In the quadrune mind model, the reptilian mentality is taken, hypothetically, as analogous to the “subjective” experience of consciousness “experienced” by reptiles. Also, the “reptilian mind” is considered functionally equivalent to the level of behavioral consciousness that we have when we’re infants. As infants, we have not yet developed the neurological capacity to produce, store, or be aware of the emotions or thoughts that will become available to us later in childhood and adolescence. Consequently, as adults, we are unable to retrieve emotional or cognitive memories from infancy. The four mind theory better explains infantile, or childhood, amnesia than the current one brain/one mind theories do.2 Similarly, all of our reptilian-like “autopilot” behaviors as adults are experienced with little—if any—emotional, rational, or cognitive coherence. Consequently, negative effects of early developmental afflictions during infancy may often go unrecognized in adulthood.3
Amazingly, even in this primitive state of mind, we are, as automatons, able to complete sequences of very complex actions. Nevertheless, our efficiency as automatons comes with severely harmful social, psychological, and spiritual consequences. Behaviors come under the reptilian mind’s automatonic control in one of two ways: (1) the behaviors are related to life-preserving activities; such as, feeding, fighting, fleeing, freezing, or flirting; and (2) as habituated behaviors that were originally chosen consciously. If a person repeatedly makes the same behavioral choices in similar situations, then—over time—the slower, more energy-demanding intellectual (cognitive) brain shifts those behaviors down to the quicker, less energy-demanding autonomic reptilian brain—and out of “conscious” (cognitive) control.
For example, whenever anyone cuts us off in traffic, we almost always fume and curse and think they are the stupidest people on earth. Or, whenever we get hungry and finally get to eat, we dive into the food and gobble it up in no time. Or, whenever we have a chance to get “lucky,” we eagerly satisfy our lusty feelings. Or, every day we go to work, we resent having to get up, hate driving in “rush” hour traffic, and are rude to our coworkers and customers. None of these situations seem to leave us any choice in how we feel and act. Even if there was previously a chance to think and feel differently, by going through the same reactionary routine day after day, the patterns get deeply ingrained in our behavioral brain and become our character. We become an automaton.
Maybe we get the endings we deserve. Or maybe the endings we practice. ― Daniel Nayeri, Everything Sad Is Untrue.
Below are examples of situations in which our behaviors are dominated by our reptilian mind.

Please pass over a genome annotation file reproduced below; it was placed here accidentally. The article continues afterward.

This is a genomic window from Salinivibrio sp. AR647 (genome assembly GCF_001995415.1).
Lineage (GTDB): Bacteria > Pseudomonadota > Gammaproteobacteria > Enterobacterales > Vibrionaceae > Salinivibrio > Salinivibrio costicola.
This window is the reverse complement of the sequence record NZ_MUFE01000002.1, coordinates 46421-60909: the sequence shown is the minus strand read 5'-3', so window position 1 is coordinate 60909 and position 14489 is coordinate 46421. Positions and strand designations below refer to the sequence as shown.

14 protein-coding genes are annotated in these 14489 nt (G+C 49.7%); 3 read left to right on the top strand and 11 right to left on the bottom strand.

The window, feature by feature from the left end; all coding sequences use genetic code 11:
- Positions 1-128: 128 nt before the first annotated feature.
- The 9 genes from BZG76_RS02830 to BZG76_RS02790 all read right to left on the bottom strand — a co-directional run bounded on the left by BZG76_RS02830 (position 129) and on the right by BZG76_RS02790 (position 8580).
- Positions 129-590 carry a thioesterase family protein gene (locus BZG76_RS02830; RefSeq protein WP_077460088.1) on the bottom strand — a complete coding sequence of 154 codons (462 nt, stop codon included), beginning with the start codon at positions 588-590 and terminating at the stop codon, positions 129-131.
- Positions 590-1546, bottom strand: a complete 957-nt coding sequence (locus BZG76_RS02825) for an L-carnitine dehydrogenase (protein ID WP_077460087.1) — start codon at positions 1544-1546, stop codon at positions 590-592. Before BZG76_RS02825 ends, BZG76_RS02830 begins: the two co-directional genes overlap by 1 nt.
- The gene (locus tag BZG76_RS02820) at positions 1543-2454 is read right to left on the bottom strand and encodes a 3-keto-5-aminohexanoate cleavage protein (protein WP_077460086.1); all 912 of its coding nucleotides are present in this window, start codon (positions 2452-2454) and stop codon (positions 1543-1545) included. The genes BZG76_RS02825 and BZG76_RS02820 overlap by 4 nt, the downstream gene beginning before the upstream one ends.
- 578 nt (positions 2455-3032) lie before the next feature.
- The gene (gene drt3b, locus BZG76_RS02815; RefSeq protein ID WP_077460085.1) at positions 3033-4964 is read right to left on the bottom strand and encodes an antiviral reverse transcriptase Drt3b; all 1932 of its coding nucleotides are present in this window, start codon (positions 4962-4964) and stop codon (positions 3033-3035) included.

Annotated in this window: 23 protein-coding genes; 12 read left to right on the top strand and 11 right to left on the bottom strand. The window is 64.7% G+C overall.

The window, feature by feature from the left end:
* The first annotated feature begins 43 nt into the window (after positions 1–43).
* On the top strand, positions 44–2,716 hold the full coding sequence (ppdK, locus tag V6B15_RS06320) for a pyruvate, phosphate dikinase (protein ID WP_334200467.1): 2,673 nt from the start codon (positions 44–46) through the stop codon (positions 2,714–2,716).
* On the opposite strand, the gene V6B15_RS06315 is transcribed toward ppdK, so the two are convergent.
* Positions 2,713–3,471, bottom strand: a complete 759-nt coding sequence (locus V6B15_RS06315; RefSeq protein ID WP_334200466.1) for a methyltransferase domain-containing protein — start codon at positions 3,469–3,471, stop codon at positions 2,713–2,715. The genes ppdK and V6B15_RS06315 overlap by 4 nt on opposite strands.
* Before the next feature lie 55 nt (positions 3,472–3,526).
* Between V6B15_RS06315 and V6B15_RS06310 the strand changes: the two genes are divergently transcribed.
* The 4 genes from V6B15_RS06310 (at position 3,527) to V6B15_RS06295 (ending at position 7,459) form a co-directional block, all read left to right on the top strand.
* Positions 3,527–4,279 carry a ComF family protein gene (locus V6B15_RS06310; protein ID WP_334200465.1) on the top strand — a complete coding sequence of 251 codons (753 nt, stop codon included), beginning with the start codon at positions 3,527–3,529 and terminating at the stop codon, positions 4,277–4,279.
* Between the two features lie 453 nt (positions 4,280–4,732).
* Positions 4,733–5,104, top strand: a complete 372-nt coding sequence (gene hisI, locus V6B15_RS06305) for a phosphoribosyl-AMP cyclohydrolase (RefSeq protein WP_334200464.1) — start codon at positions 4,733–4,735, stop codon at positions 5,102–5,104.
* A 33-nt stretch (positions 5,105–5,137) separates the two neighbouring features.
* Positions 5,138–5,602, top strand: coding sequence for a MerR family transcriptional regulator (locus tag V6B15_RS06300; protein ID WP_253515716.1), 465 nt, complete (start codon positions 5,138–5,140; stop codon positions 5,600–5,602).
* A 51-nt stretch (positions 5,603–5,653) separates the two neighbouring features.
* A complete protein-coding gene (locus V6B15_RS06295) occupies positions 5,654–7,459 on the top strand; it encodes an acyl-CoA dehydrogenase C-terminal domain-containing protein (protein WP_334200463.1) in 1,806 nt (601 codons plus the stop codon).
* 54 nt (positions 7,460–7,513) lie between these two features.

Most people can remember the mental effort it took learning to drive. I especially remember being unable to back up our new stick shift car out of the driveway. My wife, who could drive stick shift cars, had told me that it would be easy for me to learn. I thought we were going to have to return the car to the dealer. Of course, what at first took effortful conscious attention, with practice, became unconsciously routine as my right and left feet smoothly coordinated with my hand on the gear shifter knob.
Nowadays, automobiles are becoming the “self-moving” objects their name implies. As with all technological developments, people are becoming able to do more skillful tasks with less consciousness of the effort previously required to learn how to do the skills, such as parallel parking or shifting gears. Consequently, drivers become accustomed to operating a car in a speedy and efficient manner without much consciousness; i.e., on automatic pilot.
Automatonic driving is not only life-threatening, it is also rude. I believe that many road-rage reactions we experience come from feeling that our lives are disrespected by other drivers. Automatonic drivers take the course of least cognitive resistance, leaving their trajectory to the laws of inertia. They are unprepared to slow down a nanosecond to let merging traffic onto a highway, or stop for red lights, especially if they’re following closely behind another driver who has gone through. They swerve to pass a turning car, mindless of drivers speedily following behind who do not expect to see a “suddenly” stopped vehicle ahead of them. As with meals and sex, reptilian-minded drivers are poor communicators. This means that they fail to signal for turns or lane changes, or do so perfunctorily after the move has already begun.